Of course you probably won’t just be visiting the Vrijthof to say that you’ve been there. You will probably also want to relax in one of the cafes that line the square. Many of the cafes here serve Dutch cuisine and have large patios where you can relax with a cup of coffee or glass of beer. During events, these patios are always packed to the gills with people enjoying the festive environment while also getting a little something to eat. Keep an eye on the prices however. Since the Vrijthof is one of the most popular places to eat in Maastricht, the prices can be quite high. I suppose there is always SnackPoint (a Dutch fast food place) or McDonalds (ew), but it is worth it to experience one of the proper restaurants at least once. Watch for daily specials and pre-fixe menus for a better deal.
 
When nothing in particular is going on at the Vrijthof, you may want to check out one of the various cultural institutions that line this area. The Theater aan het Vrijthof always has several live musical and theater events going on. If you don’t want to wait for a show, the Hoofdwacht, the stone building that sits in front of the cathedrals, contains a rotating exhibition of art and historical artifacts. Since that exhibit won’t take you long to view, you can also check out the Museum aan het Vrijthof which is located in a 16th century former chapter house and has been decorated to reflect the decor of both that century and the 18th. You may also wish to visit the two cathedrals.
ice skating on the Vrijthof

Ice skating on the Vrijthof, Winterland 2009


In the end, one of the best things about the Vrijthof is that you never know what is going to be happening there. I try to keep up with what’s going on in Maastricht, but there are days where I walk by and discover some odd event or another going on. So despite its grandeur, there’s something a little whimsical about the Vrijthof as well.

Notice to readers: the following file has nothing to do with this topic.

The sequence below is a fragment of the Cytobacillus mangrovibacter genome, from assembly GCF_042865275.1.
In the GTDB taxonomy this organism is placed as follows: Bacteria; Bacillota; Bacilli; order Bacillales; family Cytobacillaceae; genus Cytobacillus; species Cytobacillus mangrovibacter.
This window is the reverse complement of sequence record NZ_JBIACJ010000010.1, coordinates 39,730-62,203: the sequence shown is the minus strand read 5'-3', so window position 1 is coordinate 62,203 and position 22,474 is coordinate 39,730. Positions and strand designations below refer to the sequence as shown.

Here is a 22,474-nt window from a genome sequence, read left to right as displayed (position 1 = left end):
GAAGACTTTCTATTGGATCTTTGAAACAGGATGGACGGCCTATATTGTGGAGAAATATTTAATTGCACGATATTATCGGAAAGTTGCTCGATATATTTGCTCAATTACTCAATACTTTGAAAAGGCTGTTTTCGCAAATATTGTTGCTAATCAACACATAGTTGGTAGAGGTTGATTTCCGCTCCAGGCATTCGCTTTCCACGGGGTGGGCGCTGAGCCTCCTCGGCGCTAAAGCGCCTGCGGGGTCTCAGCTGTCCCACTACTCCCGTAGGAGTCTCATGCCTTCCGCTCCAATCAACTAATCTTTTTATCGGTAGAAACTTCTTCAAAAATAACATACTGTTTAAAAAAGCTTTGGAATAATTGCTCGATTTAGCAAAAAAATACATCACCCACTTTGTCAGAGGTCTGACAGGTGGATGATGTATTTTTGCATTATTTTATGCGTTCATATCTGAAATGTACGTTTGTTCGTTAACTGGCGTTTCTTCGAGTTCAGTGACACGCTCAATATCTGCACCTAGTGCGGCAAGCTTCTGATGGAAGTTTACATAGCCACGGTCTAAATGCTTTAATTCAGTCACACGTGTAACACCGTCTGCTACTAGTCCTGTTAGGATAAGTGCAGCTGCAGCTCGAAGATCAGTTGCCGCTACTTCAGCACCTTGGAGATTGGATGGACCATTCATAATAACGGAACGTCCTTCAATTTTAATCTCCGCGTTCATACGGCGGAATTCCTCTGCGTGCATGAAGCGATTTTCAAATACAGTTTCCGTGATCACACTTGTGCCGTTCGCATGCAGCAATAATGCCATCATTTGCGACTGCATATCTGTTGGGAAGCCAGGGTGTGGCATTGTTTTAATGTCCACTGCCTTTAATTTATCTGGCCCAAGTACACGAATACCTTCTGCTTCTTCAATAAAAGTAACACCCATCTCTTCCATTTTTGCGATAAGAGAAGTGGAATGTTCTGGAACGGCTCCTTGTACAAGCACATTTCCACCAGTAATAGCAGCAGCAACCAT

Do you have a favorite memory on the Vrijthof? Share it in the comments.

Update: Thank you Sueli for keeping my facts straight. :)

Places Around Maastricht: Grotten Zonneburg

Type of Place: Cave Tour
Location: Near the Buitengoed Slavante, Slavante 1, Maastricht. Reachable by bike, car, bus, boat, and foot.
Website

Grotten Zonneburg is the larger of the two marl caves (actually mines) in St. Pietersburg that you can tour with a guide and is one of my favorite places in Maastricht. We’ve visited it three times (twice this summer) and since it offers an English language tour more frequently than Grotten Noord I’m sure I’ll experience it again. The Zonneburg tour usually focuses on the history of the caves creation, WWII, and mushroom production. For stories about the invasion of Napoleon, Sint Peiters fort, and aquatic dinosaurs, try Grotten Noord which also offers an excellent touring experience (and one closer to Maastricht).

Guide at Zonneburg

Guide at Zonneburg

After having been through the caves multiple times I think what really draws me to the experience is the feeling of connecting a little to the people of Maastricht through history. There is something very intimate about descending into a labyrinth of tunnels continuously dug for hundreds of years by local hands.
 
The first tunnels were dug out in Roman times to make use of this pervasive building material. Later, the St. Jans church on the Vrijhof (and many other buildings besides) was built of marl from these very mines. People have hidden, been born, married, grown food, and stored wine in these spaces. No doubt some have died. In a sense, your tour guide is giving you a little history of Maastricht when he or she gives you the history of the caves themselves. All to the light of a few flickering gas lanterns several tens of meters below the surface.
 
You can learn more about Grotten Zonneburg through their website (warning: Flash) and the liberal use of Google Translate. English language tours are offered 7 days a week at 1:50 PM from July 5th to September 6th. During the months that Zonneburg isn’t offering English tours, Grotten Noord will be. The entrance fee is 4,90 for adults and 3,90 for children.